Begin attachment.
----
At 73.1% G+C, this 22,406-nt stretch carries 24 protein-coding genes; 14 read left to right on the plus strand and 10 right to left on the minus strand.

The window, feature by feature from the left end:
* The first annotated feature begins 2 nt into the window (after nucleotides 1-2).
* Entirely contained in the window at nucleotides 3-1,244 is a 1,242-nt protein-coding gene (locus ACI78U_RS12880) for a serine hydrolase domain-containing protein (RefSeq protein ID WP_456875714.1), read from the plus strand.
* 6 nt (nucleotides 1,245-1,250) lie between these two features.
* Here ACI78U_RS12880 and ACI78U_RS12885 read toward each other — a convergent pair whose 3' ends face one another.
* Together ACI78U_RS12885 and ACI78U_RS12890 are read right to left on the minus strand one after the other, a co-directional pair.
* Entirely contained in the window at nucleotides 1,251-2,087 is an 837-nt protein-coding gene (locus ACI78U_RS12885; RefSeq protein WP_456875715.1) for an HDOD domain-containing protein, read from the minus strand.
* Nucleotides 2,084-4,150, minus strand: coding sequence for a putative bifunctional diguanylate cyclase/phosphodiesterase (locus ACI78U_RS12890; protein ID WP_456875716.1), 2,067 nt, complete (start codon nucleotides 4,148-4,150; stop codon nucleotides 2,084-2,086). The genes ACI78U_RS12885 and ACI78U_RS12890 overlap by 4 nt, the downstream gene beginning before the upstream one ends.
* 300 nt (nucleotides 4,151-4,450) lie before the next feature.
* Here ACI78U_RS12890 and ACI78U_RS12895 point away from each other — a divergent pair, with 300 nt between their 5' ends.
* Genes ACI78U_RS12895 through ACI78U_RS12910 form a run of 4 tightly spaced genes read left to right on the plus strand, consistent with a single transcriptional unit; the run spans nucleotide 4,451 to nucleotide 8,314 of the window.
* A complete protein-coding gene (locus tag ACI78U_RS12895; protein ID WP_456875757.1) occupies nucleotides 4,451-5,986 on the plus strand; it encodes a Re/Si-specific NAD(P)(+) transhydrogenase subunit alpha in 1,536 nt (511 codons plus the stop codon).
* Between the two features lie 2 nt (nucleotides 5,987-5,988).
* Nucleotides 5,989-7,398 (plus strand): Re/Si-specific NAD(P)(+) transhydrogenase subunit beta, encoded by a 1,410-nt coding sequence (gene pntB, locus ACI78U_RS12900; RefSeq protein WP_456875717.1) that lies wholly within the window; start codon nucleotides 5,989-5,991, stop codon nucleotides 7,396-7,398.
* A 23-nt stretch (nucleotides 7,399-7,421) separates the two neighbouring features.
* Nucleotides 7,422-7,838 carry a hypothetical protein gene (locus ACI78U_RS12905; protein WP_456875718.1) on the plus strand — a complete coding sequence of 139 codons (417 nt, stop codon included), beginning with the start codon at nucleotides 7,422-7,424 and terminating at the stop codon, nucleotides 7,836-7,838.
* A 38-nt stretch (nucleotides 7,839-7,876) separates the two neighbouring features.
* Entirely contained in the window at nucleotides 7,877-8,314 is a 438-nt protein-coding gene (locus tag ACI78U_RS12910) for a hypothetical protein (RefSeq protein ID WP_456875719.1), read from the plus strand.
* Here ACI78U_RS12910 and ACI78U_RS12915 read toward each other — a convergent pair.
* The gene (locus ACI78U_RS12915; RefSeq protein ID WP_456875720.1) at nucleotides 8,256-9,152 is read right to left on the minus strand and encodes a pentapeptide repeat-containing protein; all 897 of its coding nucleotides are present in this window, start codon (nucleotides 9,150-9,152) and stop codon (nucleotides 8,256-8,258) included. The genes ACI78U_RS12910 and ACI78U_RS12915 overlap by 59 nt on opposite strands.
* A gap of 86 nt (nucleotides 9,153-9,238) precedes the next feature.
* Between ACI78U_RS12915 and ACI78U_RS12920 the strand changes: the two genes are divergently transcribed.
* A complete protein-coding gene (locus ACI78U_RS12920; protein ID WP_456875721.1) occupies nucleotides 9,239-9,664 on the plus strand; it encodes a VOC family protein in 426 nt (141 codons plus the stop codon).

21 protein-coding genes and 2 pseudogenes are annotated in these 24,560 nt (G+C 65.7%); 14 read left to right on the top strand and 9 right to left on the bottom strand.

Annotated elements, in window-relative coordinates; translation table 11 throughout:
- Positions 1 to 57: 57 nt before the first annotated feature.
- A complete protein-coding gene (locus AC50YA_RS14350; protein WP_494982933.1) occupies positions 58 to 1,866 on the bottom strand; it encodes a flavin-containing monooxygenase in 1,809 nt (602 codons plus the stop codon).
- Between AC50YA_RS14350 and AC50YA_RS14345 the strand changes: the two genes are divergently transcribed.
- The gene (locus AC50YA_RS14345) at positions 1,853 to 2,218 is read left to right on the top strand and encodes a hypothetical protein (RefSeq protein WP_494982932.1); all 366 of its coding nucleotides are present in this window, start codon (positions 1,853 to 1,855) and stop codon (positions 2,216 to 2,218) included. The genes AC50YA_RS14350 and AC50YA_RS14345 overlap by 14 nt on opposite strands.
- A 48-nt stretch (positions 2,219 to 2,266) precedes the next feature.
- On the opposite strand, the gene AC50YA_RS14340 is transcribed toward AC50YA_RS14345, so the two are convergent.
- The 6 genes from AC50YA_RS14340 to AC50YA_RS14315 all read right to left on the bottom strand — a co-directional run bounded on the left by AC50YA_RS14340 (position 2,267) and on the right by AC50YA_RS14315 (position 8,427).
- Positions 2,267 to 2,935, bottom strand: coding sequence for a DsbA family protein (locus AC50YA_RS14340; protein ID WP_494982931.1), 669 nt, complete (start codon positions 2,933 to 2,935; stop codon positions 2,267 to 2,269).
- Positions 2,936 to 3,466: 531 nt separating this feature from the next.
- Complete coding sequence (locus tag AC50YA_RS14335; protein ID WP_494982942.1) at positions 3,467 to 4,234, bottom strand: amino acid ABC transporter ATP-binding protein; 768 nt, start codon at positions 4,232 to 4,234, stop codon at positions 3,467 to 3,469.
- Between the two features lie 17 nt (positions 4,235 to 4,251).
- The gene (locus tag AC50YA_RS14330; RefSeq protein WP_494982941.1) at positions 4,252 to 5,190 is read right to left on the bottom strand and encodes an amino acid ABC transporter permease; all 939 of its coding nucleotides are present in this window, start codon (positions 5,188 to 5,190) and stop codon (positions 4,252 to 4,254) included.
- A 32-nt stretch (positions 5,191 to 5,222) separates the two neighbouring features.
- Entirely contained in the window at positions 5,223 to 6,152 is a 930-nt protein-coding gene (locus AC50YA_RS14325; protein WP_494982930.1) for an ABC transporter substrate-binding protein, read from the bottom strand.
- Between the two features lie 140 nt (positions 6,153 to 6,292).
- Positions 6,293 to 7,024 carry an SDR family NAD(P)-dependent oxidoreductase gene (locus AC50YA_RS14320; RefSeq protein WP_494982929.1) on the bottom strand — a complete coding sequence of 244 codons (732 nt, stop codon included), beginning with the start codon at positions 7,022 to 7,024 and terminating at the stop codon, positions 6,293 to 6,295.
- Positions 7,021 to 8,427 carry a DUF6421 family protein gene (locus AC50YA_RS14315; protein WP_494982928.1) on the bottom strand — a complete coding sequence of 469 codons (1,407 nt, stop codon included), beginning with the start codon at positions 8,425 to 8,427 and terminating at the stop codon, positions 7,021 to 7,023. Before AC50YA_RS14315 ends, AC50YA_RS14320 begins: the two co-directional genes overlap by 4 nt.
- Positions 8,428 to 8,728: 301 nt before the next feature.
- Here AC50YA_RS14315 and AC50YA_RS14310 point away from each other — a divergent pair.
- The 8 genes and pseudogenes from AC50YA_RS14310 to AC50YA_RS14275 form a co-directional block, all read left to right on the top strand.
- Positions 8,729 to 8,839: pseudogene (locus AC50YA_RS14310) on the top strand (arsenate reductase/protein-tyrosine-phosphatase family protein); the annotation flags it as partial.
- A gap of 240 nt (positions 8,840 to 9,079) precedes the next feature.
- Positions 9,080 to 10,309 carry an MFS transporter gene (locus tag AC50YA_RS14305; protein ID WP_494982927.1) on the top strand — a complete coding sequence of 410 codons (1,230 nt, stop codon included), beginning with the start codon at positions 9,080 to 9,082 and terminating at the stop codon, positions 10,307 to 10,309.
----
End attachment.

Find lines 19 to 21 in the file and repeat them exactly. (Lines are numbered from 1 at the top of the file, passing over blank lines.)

* Entirely contained in the window at nucleotides 7,877-8,314 is a 438-nt protein-coding gene (locus tag ACI78U_RS12910) for a hypothetical protein (RefSeq protein ID WP_456875719.1), read from the plus strand.
* Here ACI78U_RS12910 and ACI78U_RS12915 read toward each other — a convergent pair.
* The gene (locus ACI78U_RS12915; RefSeq protein ID WP_456875720.1) at nucleotides 8,256-9,152 is read right to left on the minus strand and encodes a pentapeptide repeat-containing protein; all 897 of its coding nucleotides are present in this window, start codon (nucleotides 9,150-9,152) and stop codon (nucleotides 8,256-8,258) included. The genes ACI78U_RS12910 and ACI78U_RS12915 overlap by 59 nt on opposite strands.